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Post by PC_THE_GREAT » Wed Jun 20, 2018 3:18 pm


You probably have heard about people getting paranoid about something called TLBleed. Apparently, this will be presented this year at Blackhat USA. TLBleed is a new side channel attack that exploits the TLB rather than CPU caches to infer activity from a co-resident hyperthread.
Translation_Lookaside_Buffer.png (16.48 KiB) Viewed 230 times

One TLBleed exploit successfully leaks a 256-bit EdDSA key from libgcrypt (used in e.g. GPG) with a 98% success rate after just a single observation of signing operation on a co-resident hyperthread and just 17 seconds of analysis time. Furthermore they show how another exploit based on TLBleed can leak bits from the side-channel resistant RSA implementation in libgcrypt. Read more here about those two guys.

This 98% success rate was possible thanks to machine learning, one more reason why I keep stressing on our folks to be more proficient when it comes to their machine learning skills, the possibilities with that is enormous. (Enough of off topic)

So what exactly is the Translation Look aside Buffer?
A translation lookaside buffer (TLB) is a memory cache that stores recent translations of virtual memory to physical addresses for faster retrieval. When a virtual memory address is referenced by a program, the search starts in the CPU. First, instruction caches are checked.

Here is a small video explaining this.

What can you do about it? Should you do anything about it?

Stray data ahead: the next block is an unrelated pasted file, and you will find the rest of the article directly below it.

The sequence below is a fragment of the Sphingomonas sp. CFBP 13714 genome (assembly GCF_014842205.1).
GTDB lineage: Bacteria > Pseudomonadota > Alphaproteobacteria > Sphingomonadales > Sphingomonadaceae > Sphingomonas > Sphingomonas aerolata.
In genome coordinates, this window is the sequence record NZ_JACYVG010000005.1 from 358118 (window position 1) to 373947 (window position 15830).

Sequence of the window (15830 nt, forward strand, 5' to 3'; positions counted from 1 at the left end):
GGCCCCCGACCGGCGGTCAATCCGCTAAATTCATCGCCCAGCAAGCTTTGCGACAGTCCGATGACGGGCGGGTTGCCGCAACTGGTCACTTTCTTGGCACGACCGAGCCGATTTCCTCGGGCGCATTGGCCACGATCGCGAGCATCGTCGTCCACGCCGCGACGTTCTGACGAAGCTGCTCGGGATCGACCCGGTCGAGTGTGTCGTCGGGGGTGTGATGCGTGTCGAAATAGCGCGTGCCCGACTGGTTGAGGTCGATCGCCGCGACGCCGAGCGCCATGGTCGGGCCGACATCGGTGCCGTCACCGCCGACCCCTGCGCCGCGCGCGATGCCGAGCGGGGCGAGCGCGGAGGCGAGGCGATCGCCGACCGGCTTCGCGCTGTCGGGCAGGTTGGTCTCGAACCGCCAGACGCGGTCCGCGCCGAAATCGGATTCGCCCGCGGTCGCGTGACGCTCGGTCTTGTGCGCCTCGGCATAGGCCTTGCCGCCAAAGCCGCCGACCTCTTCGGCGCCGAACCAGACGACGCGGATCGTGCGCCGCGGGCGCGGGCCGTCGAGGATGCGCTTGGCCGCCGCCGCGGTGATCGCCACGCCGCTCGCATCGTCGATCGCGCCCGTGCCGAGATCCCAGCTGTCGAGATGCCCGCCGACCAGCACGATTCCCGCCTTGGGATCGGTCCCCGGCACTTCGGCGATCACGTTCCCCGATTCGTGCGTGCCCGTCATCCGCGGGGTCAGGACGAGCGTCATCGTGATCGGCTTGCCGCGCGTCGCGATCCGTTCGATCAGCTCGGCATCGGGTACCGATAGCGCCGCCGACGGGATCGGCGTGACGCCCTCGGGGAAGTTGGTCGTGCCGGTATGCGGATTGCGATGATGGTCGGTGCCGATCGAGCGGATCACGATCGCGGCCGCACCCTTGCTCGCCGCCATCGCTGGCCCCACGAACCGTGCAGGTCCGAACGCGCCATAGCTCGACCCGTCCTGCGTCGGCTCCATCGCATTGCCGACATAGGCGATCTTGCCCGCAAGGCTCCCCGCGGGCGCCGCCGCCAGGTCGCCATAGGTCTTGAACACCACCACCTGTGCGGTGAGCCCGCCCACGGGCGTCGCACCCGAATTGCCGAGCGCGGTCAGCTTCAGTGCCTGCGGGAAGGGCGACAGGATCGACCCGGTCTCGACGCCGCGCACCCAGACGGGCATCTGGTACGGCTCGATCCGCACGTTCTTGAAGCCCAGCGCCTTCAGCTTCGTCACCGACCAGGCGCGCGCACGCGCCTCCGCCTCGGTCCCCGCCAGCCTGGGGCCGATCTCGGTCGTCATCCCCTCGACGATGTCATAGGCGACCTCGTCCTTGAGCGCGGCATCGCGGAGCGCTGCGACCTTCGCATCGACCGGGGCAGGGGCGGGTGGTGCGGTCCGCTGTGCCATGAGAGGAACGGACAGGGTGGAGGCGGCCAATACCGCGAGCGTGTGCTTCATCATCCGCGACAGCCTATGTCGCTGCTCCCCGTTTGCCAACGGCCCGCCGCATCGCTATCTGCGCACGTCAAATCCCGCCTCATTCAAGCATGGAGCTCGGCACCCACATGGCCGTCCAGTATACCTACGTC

Well, OpenBSD is considering hyper-threading as a security risk and is offering ak nob to disable this: hw.smt sysctl.
Read more about OpenBSD's decision on this here.

But how about you, as a desktop user? As a desktop user, if you do not allow anyone else to have user access to your machine and you don't have any service that can be exploited to allow remote instructions to be executed on your machine, or you are not hosting multiple guest OS that are exposed to the internet with others accessing them you shouldn't be that worried. So calm down.

But if you believe you want to sacrifice speed for security and you are in a situation where you can be at risk, then you can use the above knob if you are in OpenBSD or use the following:

For Ubuntu, you can use this small script I made to disable it.

Code: Select all

#selven [A7] hackers mu

read -p 'Number of CPU: ' cpus

while [ $cpus -gt 0 ]; do
	echo "echo 0 > /sys/devices/system/cpu/cpu$cpus/online"

Code: Select all

sysctl machdep.hyperthreading_allowed=0 

Note: You can disable that in your BIOS as well if the option is available.

Feel free to contribute what you could do to disable HT in your OS.
Click here to comment.

PC_THE_GREAT || Pirabarlen

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